Reflection to Action: “Choosing to Participate” Across the Curriculum
The third session of the Civics Across the Curriculum webinar series was held on Thursday, January 21, 2021. This year’s theme builds on the theme from the originally scheduled Democracy Schools Network Spring 2020 convening, “Every Teacher is a Civics Teacher: Best Practices for Civic Learning and Organizational Supports.”
The program facilitated by Ken Garcia-Gonzales, Program Associate, and Sarah Shields, Senior Program Associate, from Facing History and Ourselves. The presenters spoke about Facing History’s pedagogical approach to civics, shared resources for classroom use, and gave participants an opportunity to reflect on a lesson analyzing levers of power. Using Facing History’s “Choosing to Participate” Toolkit, From Reflection to Action, participants explored several important themes: the importance of identity in civic life, the role of power and privilege, the empowerment of students, and the intersection of identity, community and civic participation. The Facing History approach prods students to think deeply about their individual identity, reflect on the implications of that identity in how they connect to community, and ultimately—make the choice to take action.
This pedagogy explores topics and case studies grounded in history, to explore themes such as freedom, justice, equality, and truth. Teachers from all areas of the curriculum can utilize the Educator Resources that are offered by Facing History and Ourselves. Here are a few examples: students in an English course can explore the connection between identity and dignity from a journal entry of a Holocaust survivor; a Science teacher might encourage students to reflect on the concept of the common good during a pandemic; Art students could consider art as a tool for social change, as demonstrated in the Black Lives Matter movement.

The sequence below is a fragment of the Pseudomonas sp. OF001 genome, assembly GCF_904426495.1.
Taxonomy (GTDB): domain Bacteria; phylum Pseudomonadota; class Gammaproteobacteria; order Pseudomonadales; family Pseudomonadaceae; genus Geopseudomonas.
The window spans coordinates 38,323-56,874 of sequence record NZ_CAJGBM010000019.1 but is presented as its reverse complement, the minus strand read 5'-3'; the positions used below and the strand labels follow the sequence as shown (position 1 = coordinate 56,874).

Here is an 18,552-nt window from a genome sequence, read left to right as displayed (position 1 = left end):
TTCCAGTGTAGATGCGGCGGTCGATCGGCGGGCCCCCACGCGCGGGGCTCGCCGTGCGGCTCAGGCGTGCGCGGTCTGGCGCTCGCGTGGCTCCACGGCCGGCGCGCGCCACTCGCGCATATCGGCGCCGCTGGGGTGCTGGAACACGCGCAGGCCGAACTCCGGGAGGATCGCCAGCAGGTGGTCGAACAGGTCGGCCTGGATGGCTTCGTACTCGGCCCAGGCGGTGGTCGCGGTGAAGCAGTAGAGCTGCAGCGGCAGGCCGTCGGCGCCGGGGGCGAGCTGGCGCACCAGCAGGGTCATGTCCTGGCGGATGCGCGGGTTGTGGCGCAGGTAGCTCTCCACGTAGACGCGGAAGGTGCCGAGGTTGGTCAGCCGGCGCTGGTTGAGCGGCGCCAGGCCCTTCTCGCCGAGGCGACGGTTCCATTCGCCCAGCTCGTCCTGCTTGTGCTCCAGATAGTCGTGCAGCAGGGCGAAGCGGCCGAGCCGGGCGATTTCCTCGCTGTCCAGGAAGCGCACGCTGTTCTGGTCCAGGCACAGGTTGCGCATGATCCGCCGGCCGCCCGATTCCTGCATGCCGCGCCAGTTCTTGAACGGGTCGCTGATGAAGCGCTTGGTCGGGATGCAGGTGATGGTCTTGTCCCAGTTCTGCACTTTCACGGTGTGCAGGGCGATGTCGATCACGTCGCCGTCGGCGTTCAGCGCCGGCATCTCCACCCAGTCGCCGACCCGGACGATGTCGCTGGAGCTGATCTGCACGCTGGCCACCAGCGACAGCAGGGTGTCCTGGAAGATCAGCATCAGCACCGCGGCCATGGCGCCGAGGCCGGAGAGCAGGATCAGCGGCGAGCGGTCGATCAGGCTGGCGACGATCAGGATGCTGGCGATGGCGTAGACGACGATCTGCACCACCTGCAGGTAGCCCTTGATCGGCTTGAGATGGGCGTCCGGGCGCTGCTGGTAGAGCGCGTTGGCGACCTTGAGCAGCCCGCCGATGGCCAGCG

Facing History’s approach to social, emotional, and academic development transcends the teaching of civics and social studies classes alone. Students are at the center of Facing History’s pedagogy, in classrooms that honor diverse learning styles and are rooted in cultures of respect for all members of the community. Students experience the greatest success in classes, regardless of the subject, where they feel a sense of belonging that honors their identity, a sense of efficacy that is impacted by their effort, and a sense of empowerment that is recognized by their teachers.
We look forward to our continuing series on the first and third Thursday of the month from 4-5 pm on Zoom. Hope to see you at future webinars.
Linked resources, courtesy of Ken C. Garcia-Gonzales and Sarah Shields